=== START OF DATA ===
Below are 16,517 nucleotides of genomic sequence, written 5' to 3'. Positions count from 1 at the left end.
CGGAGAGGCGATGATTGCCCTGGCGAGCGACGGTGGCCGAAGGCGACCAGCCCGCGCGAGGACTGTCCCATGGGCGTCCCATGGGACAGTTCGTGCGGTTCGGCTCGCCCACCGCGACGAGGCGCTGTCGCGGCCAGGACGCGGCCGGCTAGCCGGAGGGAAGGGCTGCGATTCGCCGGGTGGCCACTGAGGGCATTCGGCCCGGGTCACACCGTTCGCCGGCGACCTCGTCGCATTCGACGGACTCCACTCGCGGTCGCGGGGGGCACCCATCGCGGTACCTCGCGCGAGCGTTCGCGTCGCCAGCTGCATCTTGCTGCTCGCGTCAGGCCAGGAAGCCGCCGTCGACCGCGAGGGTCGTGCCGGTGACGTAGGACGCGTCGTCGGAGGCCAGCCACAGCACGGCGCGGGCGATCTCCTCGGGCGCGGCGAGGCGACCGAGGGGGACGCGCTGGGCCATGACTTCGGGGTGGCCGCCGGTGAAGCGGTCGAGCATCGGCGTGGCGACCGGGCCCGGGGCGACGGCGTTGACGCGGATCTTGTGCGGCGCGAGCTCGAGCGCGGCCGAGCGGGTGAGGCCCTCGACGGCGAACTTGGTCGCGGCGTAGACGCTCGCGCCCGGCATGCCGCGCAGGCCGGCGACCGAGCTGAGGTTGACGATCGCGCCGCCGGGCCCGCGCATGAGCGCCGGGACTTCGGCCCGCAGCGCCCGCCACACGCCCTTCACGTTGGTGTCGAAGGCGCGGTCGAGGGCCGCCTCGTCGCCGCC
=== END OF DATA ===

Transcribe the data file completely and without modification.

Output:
Below are 16,517 nucleotides of genomic sequence, written 5' to 3'. Positions count from 1 at the left end.
CGGAGAGGCGATGATTGCCCTGGCGAGCGACGGTGGCCGAAGGCGACCAGCCCGCGCGAGGACTGTCCCATGGGCGTCCCATGGGACAGTTCGTGCGGTTCGGCTCGCCCACCGCGACGAGGCGCTGTCGCGGCCAGGACGCGGCCGGCTAGCCGGAGGGAAGGGCTGCGATTCGCCGGGTGGCCACTGAGGGCATTCGGCCCGGGTCACACCGTTCGCCGGCGACCTCGTCGCATTCGACGGACTCCACTCGCGGTCGCGGGGGGCACCCATCGCGGTACCTCGCGCGAGCGTTCGCGTCGCCAGCTGCATCTTGCTGCTCGCGTCAGGCCAGGAAGCCGCCGTCGACCGCGAGGGTCGTGCCGGTGACGTAGGACGCGTCGTCGGAGGCCAGCCACAGCACGGCGCGGGCGATCTCCTCGGGCGCGGCGAGGCGACCGAGGGGGACGCGCTGGGCCATGACTTCGGGGTGGCCGCCGGTGAAGCGGTCGAGCATCGGCGTGGCGACCGGGCCCGGGGCGACGGCGTTGACGCGGATCTTGTGCGGCGCGAGCTCGAGCGCGGCCGAGCGGGTGAGGCCCTCGACGGCGAACTTGGTCGCGGCGTAGACGCTCGCGCCCGGCATGCCGCGCAGGCCGGCGACCGAGCTGAGGTTGACGATCGCGCCGCCGGGCCCGCGCATGAGCGCCGGGACTTCGGCCCGCAGCGCCCGCCACACGCCCTTCACGTTGGTGTCGAAGGCGCGGTCGAGGGCCGCCTCGTCGCCGCC